- In your store: actively promote your shortcode and keyword either on posters around the store or by word of mouth. Offer a free gift like a branded water bottle if customers sign up there and then.
- At the point of sale: encourage staff to offer customers a 10% discount on their purchase plus future special offers when they opt-in at the till
- On your website: use a call to action on your website with an incentivised offer, for example free shipping on your next order
- Email: you’ll certainly have an email list for newsletter subscribers, so include the call to action in your next mail out, offering access to a secret club when your customers opt-in to receive SMS messages
- Social media post: value doesn’t have to come in the form of a discount – opting in could unlock tips on bike maintenance, exclusive bike reviews or competitions to win gear, accessories or a bike fit.
How to Keep Customers Opted-In, Not Opting-Out
First, you need to make your communications relevant, so hit the right customer at the right time with the right information. Use your metrics cleverly and you’ll send hyper-personal information that your customers appreciate. If you have reservations about frequency, then use SMS to ask your customers how often they’d like to be contacted and with what information.
Now start a conversation with your customers. 64% of consumers prefer to communicate by text, so use SMS to your advantage. Follow up on new purchases with a short customer satisfaction survey and a personal discount code on completion. Engage your customers with gamification – for a bike shop, running a fantasy Tour de France league with regular updates and a killer prize on offer for the winner will begin to build a buzzing mobile community around your brand and encourage others to opt-in and get involved.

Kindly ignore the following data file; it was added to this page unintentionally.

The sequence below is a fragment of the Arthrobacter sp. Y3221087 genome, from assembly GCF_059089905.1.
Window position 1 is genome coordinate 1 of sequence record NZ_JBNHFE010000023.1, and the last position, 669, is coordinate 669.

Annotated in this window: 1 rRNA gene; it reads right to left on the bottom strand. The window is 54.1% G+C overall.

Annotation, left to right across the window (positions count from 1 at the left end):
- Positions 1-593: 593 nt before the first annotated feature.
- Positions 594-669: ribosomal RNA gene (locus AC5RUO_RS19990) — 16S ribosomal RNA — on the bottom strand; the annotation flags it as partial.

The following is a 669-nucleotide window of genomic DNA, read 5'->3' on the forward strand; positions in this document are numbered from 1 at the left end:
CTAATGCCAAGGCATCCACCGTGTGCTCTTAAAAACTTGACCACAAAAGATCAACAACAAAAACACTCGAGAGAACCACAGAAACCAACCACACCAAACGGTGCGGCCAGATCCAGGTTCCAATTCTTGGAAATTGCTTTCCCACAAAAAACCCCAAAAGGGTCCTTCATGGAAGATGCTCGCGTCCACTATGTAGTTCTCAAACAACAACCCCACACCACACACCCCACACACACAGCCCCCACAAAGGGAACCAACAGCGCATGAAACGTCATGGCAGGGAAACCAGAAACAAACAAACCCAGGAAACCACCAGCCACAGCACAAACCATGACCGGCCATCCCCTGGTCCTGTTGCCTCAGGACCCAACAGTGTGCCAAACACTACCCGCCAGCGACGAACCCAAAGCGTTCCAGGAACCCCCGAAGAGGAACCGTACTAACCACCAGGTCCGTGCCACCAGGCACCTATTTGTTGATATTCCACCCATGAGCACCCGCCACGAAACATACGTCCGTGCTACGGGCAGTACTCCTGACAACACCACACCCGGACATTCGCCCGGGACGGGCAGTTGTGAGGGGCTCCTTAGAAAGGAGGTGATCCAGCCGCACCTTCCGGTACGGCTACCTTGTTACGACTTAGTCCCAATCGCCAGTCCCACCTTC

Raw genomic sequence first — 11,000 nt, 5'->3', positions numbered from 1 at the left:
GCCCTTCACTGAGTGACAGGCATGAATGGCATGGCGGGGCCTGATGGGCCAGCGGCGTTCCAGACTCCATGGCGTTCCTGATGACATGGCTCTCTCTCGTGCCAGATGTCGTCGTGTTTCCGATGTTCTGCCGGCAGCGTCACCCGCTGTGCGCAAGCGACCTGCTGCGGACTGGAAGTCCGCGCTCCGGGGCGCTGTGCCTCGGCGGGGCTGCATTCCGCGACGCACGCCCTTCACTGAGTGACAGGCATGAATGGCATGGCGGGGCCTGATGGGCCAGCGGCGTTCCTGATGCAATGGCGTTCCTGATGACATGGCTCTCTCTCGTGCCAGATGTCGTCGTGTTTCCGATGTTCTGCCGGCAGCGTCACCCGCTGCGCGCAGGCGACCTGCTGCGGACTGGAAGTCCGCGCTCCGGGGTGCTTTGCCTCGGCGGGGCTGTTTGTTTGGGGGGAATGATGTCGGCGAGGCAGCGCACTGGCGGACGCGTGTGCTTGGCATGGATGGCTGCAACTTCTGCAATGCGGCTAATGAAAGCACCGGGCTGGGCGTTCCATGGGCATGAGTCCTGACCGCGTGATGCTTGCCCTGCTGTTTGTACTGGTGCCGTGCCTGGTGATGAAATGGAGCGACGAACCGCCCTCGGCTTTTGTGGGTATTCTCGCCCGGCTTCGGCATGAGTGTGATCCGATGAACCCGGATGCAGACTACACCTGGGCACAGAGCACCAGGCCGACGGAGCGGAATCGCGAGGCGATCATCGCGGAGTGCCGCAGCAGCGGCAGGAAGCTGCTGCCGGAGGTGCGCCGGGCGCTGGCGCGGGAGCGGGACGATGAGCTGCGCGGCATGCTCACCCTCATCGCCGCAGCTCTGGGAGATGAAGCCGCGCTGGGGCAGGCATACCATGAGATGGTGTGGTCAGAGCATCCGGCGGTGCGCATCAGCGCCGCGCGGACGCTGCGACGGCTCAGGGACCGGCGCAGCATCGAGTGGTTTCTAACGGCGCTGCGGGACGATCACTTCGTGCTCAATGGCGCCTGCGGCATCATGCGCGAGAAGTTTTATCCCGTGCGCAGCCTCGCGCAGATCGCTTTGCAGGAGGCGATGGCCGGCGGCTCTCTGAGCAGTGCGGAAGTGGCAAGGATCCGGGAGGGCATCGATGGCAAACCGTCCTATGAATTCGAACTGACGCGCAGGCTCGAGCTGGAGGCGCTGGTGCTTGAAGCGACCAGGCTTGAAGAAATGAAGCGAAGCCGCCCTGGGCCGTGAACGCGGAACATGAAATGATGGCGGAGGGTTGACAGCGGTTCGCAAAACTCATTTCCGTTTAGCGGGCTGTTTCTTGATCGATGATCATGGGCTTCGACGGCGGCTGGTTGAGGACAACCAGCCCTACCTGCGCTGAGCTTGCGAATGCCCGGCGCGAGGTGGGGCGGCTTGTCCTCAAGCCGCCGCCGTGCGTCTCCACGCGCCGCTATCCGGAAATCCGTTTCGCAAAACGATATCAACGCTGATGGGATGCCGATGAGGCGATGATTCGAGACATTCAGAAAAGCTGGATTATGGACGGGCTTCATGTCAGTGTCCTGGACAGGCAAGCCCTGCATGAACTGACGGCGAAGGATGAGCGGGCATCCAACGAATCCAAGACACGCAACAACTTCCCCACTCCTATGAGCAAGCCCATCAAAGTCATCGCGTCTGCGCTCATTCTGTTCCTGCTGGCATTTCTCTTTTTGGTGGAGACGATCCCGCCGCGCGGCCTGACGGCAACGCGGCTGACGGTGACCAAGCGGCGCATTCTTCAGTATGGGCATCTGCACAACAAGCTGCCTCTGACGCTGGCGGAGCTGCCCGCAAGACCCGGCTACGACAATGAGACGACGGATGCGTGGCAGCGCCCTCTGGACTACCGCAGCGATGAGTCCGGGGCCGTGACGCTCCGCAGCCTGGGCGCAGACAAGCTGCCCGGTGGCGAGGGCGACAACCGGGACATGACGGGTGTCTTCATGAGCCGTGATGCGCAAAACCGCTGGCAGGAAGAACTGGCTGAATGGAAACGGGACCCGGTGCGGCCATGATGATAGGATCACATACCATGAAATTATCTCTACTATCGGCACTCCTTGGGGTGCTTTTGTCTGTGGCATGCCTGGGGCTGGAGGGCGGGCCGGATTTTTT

Finally, be very clear on phrasing – keep it short and to the point. Funny is often better, but whatever phrasing you choose, make sure you keep your wording consistent across all platforms, otherwise your campaign will seem confused and risk customers opting out.
So Why Do I Need Opt-In Again?
- Legally, your SMS campaign must be in compliance with ICO rules and for that you need opt-in
- You’ll know your customers want to hear from you
- You can target campaigns to specific groups of customers
- You can integrate a call to action across all your platforms
- Shortcodes and keywords build brand awareness.
At FastSMS, we offer a full range of SMS marketing services designed to help you get the optimum opt-in and then run an SMS marketing campaign. Contact us for more details.
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The first thing to remember is that legally, you must give the customer the chance to both opt-in and opt-out of your SMS campaign - but the good news is people are happy to opt-in - 49% of them according to a 2014 survey. So all you need to do is stay compliant and follow some basic guidelines to grow your list.